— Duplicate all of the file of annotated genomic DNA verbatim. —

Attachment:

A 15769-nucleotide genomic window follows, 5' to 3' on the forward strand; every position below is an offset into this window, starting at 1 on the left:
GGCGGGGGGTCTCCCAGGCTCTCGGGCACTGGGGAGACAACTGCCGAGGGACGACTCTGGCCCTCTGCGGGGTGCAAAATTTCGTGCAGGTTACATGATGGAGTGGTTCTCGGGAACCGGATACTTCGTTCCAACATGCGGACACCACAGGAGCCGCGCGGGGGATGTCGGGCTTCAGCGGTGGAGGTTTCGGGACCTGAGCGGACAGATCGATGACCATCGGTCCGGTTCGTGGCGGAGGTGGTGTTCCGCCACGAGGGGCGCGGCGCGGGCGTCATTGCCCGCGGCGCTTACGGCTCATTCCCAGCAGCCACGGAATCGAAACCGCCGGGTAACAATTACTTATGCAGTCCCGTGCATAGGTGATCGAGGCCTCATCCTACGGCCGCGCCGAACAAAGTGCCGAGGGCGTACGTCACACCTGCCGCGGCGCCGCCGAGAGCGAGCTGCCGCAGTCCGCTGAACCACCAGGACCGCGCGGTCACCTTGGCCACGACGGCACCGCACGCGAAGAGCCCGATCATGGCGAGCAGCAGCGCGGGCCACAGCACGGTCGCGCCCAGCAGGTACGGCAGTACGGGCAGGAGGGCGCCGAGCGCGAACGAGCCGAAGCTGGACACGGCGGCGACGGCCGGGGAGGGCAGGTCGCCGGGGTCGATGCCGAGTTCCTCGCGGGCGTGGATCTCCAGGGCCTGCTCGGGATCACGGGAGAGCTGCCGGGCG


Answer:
A 15769-nucleotide genomic window follows, 5' to 3' on the forward strand; every position below is an offset into this window, starting at 1 on the left:
GGCGGGGGGTCTCCCAGGCTCTCGGGCACTGGGGAGACAACTGCCGAGGGACGACTCTGGCCCTCTGCGGGGTGCAAAATTTCGTGCAGGTTACATGATGGAGTGGTTCTCGGGAACCGGATACTTCGTTCCAACATGCGGACACCACAGGAGCCGCGCGGGGGATGTCGGGCTTCAGCGGTGGAGGTTTCGGGACCTGAGCGGACAGATCGATGACCATCGGTCCGGTTCGTGGCGGAGGTGGTGTTCCGCCACGAGGGGCGCGGCGCGGGCGTCATTGCCCGCGGCGCTTACGGCTCATTCCCAGCAGCCACGGAATCGAAACCGCCGGGTAACAATTACTTATGCAGTCCCGTGCATAGGTGATCGAGGCCTCATCCTACGGCCGCGCCGAACAAAGTGCCGAGGGCGTACGTCACACCTGCCGCGGCGCCGCCGAGAGCGAGCTGCCGCAGTCCGCTGAACCACCAGGACCGCGCGGTCACCTTGGCCACGACGGCACCGCACGCGAAGAGCCCGATCATGGCGAGCAGCAGCGCGGGCCACAGCACGGTCGCGCCCAGCAGGTACGGCAGTACGGGCAGGAGGGCGCCGAGCGCGAACGAGCCGAAGCTGGACACGGCGGCGACGGCCGGGGAGGGCAGGTCGCCGGGGTCGATGCCGAGTTCCTCGCGGGCGTGGATCTCCAGGGCCTGCTCGGGATCACGGGAGAGCTGCCGGGCG